Fucoid algae live in the intertidal region where they experience daily fluctuations in light and external osmotic environment. High light, especially in combination with ultraviolet (UV) radiation and hyper-osmotic stress affected the cellular physiology of Fucus embryos. Two photoinhibition responses were recognised. Firstly, a rapid decline of the photosystem II (PSII) efficiency, linked with the operation of the xanthophyl cycle, followed by a slower decline correlated with reactive oxygen species (ROS) production. As a result of enhanced ROS production, a slower repair of the PSII efficiency was observed, particularly with increased UV-B doses. Development of the embryos was transiently affected by UV-B. The cellular signal transduction pathway during hyper-osmotic stress was investigated. ROS production in response to hyperosmotic stress comprised two distinct components. The first ROS component coincided closely with the origin of a Ca2+ wave in the peripheral cytosol at the growing cell apex, had an extracellular origin, and was necessary for the Ca2+ wave. Patch clamp experiments showed that a non-selective cation channel was stimulated by H2O2, and may underlie the initial cytosolic Ca2+ elevation. The spatio-temporal pattern of the Ca2+ wave was thus determined by peripheral ROS production. The second, later ROS component localised to the mitochondria and was a direct consequence of the Ca2+ wave. The first, but not the second component was required for short-term adaptation to osmotic stress, probably through the activity of cell wall bromoperoxidases. Mitogen-activated protein kinases may be involved in the hyper-osmotic stress response downstream or independently of the mitochondrial ROS production.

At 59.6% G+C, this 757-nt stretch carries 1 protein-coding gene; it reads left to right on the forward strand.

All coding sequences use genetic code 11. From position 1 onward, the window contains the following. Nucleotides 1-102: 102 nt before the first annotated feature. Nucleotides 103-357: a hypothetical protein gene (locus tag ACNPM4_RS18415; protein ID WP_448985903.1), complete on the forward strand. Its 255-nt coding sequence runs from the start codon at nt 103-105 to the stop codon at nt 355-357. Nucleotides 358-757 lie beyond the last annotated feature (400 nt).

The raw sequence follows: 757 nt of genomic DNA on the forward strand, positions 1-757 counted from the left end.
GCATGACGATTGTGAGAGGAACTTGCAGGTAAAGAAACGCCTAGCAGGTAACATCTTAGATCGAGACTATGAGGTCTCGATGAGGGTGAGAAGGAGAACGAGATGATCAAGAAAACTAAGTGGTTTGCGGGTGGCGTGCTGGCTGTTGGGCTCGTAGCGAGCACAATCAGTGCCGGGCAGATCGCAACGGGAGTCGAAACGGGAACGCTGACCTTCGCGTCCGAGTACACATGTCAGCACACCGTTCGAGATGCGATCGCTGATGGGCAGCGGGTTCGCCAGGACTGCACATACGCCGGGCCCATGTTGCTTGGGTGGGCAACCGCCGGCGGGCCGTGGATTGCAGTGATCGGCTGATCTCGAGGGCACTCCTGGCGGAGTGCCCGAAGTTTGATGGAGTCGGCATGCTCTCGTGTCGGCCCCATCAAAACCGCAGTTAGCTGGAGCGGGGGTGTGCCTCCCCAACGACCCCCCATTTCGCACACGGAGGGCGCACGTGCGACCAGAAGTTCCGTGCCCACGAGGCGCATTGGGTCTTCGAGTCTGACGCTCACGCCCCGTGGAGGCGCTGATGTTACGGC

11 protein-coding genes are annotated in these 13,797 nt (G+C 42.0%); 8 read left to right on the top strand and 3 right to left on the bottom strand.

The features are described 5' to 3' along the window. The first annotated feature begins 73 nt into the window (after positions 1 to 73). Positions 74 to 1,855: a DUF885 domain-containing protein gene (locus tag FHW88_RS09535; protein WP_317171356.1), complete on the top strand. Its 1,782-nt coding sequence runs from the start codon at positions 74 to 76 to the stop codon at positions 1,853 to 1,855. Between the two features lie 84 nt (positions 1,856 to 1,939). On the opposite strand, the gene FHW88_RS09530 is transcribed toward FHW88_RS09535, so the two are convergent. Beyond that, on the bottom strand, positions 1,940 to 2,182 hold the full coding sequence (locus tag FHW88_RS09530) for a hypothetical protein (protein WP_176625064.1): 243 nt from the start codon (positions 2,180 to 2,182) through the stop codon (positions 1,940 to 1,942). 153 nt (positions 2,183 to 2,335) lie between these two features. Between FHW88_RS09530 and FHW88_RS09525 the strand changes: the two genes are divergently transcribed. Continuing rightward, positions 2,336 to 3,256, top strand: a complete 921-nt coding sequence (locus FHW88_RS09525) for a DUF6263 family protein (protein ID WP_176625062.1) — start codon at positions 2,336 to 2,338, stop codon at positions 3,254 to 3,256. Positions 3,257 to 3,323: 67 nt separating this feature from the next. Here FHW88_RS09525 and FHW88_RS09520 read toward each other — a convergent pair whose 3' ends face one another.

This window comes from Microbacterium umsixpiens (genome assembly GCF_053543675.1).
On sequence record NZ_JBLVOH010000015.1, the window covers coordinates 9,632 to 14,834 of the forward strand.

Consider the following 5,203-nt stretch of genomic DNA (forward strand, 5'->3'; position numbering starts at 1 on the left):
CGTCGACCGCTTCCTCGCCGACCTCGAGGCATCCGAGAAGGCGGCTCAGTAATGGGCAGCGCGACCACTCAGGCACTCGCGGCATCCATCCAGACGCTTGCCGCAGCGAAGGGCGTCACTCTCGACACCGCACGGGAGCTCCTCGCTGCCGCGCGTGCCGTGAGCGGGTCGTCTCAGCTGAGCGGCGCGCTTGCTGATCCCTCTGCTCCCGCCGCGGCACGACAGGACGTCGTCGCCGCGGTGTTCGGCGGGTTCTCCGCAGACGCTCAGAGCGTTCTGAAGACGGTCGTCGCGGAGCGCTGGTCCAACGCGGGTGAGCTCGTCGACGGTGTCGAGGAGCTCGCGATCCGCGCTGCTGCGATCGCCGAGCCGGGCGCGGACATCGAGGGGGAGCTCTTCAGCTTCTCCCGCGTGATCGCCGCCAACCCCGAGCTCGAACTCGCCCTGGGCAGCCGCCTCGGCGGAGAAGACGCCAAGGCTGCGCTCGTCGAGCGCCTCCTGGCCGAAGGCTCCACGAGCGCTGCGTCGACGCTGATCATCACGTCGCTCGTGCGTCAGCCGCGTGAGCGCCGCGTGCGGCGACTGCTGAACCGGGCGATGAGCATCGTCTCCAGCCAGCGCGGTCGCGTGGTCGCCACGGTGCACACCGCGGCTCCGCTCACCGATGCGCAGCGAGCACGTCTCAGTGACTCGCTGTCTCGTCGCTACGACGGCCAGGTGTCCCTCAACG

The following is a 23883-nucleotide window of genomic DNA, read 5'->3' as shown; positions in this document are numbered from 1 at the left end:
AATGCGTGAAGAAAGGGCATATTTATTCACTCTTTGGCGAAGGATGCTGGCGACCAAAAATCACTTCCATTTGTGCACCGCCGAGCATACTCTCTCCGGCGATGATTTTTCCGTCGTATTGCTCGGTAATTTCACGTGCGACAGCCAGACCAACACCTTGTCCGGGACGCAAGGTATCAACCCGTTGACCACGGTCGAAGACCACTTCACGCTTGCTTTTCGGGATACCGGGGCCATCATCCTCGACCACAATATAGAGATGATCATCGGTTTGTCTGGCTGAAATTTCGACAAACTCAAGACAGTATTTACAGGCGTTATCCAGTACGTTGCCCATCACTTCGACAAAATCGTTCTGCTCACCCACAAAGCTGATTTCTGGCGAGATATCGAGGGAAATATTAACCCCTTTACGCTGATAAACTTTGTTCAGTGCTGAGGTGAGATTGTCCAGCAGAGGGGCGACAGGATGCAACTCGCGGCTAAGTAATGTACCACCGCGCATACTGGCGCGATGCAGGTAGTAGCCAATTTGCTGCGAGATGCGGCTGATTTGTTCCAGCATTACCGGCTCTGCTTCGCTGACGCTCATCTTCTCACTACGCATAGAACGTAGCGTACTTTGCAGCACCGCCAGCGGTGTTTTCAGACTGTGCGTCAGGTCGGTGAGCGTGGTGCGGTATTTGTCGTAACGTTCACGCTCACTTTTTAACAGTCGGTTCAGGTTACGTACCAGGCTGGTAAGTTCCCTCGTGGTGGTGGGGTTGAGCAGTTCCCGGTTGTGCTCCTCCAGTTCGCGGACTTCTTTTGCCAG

Document Type


Publication Date